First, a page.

Bosch, like many organizations, faces the challenge of developing new products with a shorter time-to-market. This required them to adopt an agile working method, in which system integration (including hardware, firmware, and software) and customer focus come together in an international delivery environment. The Residential Heating Controls (RHC) department has initiated this transformation with the help of Quint. What was the approach that Bosch took and what were the challenges they encountered?
The Residential Heating Controls (RHC) department of Bosch Thermotechnology (TT) develops and supplies control systems and electronics for heating and ventilation worldwide. “One of the challenges we face as a company is that, as a market leader, we are still too much organized into silos in certain areas,” says Rutger van Faassen, Transformation lead at Bosch. “We want to make a change towards a new, greener world in which gas, hydrogen, and physical heat pumps become increasingly more important. We look at our products and also their integration to, for example, the Internet of Things. How do we ensure an improved collaborative development towards a sustainable and digital world?”
“The goal behind the transformation is not to excel as an individual or a product, but as a collective in an organization of old silos. This initiative enables us to deliver complete services with improved value towards our customers,” says Rutger. The scope of the agile transformation involves four different locations in three countries, having a multidisciplinary team driving the transition. The transformation is grafted around the electronics that are the brains of central heating boilers. RHC faces a challenge with long lead times for development: software can be developed between a day or a week, whereas the actual hardware product can easily take three months to a year.
Several years ago there were already several teams working with agile methods such as scrum and kanban, however, it was necessary to start working from a more collective approach. That is why we initiated a SAFe project in Deventer. During the first PI-planning, we aimed at understanding the structure of the teams and what they were going to work on in the coming period. “We started small, with thirty people. We have now evolved to over a hundred participants at 1 location in the Netherlands with participants contributing from other countries.” These sessions took place every ten weeks. “We also invited stakeholders from Germany to participate and experience the transformation when all silos, as small teams, are put together to vision and shape the future.” An indispensable element during the transformation was the Program Board which was visible to the whole organization. The Program Board displays all program dependencies and goals. The Project Board can be placed physically in a room but is also available in a digital version. Twice a week, product owners and scrum masters meet in a stand-up meeting around the Program Board to discuss the current status of the goals and risks.
How do you accomplish such a transformation on a large scale? Rutger: “Together with Quint, we started a workshop to understand our current situation and what we want to accomplish: what is the vision, where do we want to go? We formed a core team of eighteen people, consisting of members of the board, line management, architects, and engineers.” The value streams and bottlenecks were discussed by this team. Added to that, a communication meeting with all employees was carried out every four to six weeks to report on the progress and approach of the transformation. One of the outcomes of the workshop was a transformation roadmap and implementation plan. The workshop focused on the transformation in four different dimensions: leadership and program, people and organization, value streams and product architecture, and execution and practices. “Based on those dimensions we started to work on our vision and strategy. In 2020 we started the transformation towards our new organization.”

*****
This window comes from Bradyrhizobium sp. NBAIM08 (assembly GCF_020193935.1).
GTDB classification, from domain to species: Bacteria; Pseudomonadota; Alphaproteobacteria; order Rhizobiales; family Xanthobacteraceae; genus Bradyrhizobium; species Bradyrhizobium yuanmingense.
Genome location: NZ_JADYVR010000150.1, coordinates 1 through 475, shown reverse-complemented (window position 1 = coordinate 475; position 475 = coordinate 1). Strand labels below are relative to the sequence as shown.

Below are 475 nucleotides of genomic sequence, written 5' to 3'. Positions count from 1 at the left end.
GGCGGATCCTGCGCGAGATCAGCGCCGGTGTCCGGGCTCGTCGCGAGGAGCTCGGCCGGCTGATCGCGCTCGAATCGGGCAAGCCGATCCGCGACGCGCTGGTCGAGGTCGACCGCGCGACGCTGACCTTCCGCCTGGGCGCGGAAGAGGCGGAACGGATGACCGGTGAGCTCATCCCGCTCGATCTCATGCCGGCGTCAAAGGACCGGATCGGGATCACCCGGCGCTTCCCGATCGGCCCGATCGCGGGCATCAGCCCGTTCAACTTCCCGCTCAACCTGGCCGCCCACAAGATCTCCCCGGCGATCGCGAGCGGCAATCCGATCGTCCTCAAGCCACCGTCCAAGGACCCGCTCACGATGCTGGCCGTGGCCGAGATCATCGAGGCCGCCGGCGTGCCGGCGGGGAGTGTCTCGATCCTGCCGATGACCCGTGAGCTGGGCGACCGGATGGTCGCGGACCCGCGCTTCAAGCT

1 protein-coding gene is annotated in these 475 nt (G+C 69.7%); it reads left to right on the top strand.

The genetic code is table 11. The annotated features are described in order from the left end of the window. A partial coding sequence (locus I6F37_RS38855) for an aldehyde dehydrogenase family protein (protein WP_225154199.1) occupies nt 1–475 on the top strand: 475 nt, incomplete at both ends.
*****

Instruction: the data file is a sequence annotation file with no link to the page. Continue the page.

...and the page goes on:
“Bosch has a strong preference to follow a process in which we analyze the business needs first. Based on this analysis we can now rather easily start and scale new business teams. After that, we analyze if the capabilities of our architecture can match this and decide then which processes need to be developed and implemented for us to meet the customer’s needs. We will then fill in the organization charts. We follow the BAPO model (Business / Architecture / Processes / Organization). For an organization like Bosch it is a continuous challenge when we want to initiate a new change: how does this impact the people in our organization? will they all end up in a suitable position? Another challenge was that while Bosch had made a very successful transformation in Deventer, in other locations and countries this transformation would be more difficult as project management is still conducted in a traditional way.”
As with major transformations such as this, it is a journey that will take significant time and effort, and will never be ‘truly completed’. An initial evaluation reveals that our people now have access to better and more information and are proud to work in the new business teams. At the same time 20 percent rate the transformation unsatisfactory. “We are now analyzing how improvements can be made on transparency, communication, and expectation management of the transformation.”
A ‘transformation guide’ establishes the transformation framework and decision-making process to facilitate the cooperation between teams, and eventually make the teams as autonomous as possible.
We can distinguish these five factors.
Openness and transparency are fundamental in all the above principles.